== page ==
Simplified Stories

Monday, February 10th, 2014 at 7:48 am

I remember thinking, as Mrs. Dunn told her stories of childhood: “How could all that have happened in one childhood?”

But as I get older, I realize that a few years can carry a lot of stories and that the only reason why every person isn’t just as confused about my life as I was about hers is that I simplify my stories. We all simplify our stories.

Take Agape Christian Academy.

If I were to mention that I attended that school for two and a half years, most of my friends would be confused.

Hadn’t I been homeschooled all the way through?

Yes. Sorta. Maybe. That’s what I tell everyone.

But not exactly.

I was schooled under my mother’s tuteledge from “preschool” through sixth grade and from the second semester of ninth grade through 12th grade.

From seventh grade through the first semester of ninth grade, I attended “Agape Christian Academy” – a non-certified private school run under the same law that governed homeschooling in Nebraska.

A groups of a half dozen or so women, under the direction of Mrs. Dunn, taught the sixty or a hundred K-12 students using typical homeschool curriculum: Saxon for math and Abeka for most other classes.

I generally say that I learned little from my time at Agape, that it was an academically unfruitful time in my life. This also is not technically true. Under Mrs. Ebert, I honed English grammar to a point. She is undoubtedly at least partly responsible for the perfect writing score I got on the PSAT. Mrs. Fahlberg taught me typing on an old electric typewriter. I doubt I’d have the typing discipline I have today if it weren’t for her. And I learned algebra, thanks to Saxon’s self-led approach.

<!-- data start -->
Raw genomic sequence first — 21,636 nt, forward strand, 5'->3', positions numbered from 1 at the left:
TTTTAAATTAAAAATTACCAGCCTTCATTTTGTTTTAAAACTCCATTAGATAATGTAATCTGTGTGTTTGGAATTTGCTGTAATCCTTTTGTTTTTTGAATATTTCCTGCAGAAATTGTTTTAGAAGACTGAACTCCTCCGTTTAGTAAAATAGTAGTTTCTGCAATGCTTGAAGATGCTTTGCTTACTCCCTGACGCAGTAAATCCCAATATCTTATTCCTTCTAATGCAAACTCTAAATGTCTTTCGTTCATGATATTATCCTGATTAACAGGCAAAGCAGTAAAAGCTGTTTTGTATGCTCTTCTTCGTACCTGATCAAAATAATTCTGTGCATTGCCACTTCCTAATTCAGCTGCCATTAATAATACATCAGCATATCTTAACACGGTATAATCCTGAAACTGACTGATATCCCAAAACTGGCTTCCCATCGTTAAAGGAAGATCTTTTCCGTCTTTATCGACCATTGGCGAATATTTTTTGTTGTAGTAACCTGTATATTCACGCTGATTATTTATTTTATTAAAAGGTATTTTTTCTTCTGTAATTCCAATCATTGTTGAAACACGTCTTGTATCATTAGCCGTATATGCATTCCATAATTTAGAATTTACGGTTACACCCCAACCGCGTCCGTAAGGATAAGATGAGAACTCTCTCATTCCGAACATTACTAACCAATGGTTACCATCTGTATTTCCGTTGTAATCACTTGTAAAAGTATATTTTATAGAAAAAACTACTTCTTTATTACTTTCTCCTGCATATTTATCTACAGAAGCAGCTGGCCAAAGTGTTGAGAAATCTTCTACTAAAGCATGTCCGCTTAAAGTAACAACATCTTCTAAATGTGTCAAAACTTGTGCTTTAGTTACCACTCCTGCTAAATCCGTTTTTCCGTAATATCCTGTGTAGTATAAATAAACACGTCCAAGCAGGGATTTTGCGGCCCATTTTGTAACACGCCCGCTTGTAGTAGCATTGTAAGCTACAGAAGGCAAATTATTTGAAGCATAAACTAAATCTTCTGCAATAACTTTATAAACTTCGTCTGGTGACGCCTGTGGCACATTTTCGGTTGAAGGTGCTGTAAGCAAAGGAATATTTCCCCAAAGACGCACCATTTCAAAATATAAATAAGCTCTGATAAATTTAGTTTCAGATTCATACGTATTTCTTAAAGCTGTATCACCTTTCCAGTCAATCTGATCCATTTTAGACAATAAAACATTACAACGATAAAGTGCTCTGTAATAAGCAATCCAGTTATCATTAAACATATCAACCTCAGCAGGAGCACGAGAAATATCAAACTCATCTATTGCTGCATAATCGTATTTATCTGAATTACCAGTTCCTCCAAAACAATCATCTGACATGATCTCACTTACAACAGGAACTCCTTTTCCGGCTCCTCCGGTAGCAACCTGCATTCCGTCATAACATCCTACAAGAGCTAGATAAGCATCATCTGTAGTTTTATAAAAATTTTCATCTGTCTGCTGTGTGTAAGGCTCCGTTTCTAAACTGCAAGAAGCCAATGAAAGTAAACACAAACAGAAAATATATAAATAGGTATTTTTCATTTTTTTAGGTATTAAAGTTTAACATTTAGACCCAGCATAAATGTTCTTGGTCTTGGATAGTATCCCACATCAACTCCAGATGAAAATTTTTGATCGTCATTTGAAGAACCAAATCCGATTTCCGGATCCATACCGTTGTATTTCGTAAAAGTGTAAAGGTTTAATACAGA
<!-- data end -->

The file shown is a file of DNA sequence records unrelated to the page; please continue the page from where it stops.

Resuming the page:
So I did learn a bit academically–but I also wasted hours and hours on non-academic pursuits.

Morning “chapel” time was scheduled to be an hour and a half long, but since “we don’t schedule the Holy Spirit”, it often ran quite a bit longer. Chapel was mostly unstructured, consisting of Scripture readings, praying in tongues, singing the “blood songs”, and listening to Mrs. Dunn preach or prophesy (or maybe tell stories?)

That’s where I heard those stories that made me wonder. She told of her childhood, of her education, of her marriage and life–and I was often confused by what seemed like a disparate set of stories. How did she fit that into the fifty-some-odd years she’d lived by that point? (I’m only guessing at her age-she may well have been older, but probably not younger.)

Now, with just a little less than 29 years under my own belt, I understand completely. We summarize our lives by simplifying our stories, but all of us, were we to start writing down the details, would have books and books and books worth of stories.

It’s only when we have opportunity to hear many of people’s different stories that we realize just how full their lives have been, only when we take the time to jot down many of our own stories that we realize how full our own lives have been.

And then we start to wonder how many stories we’re missing out on by being content with the simplified stories we hear on first meetings.


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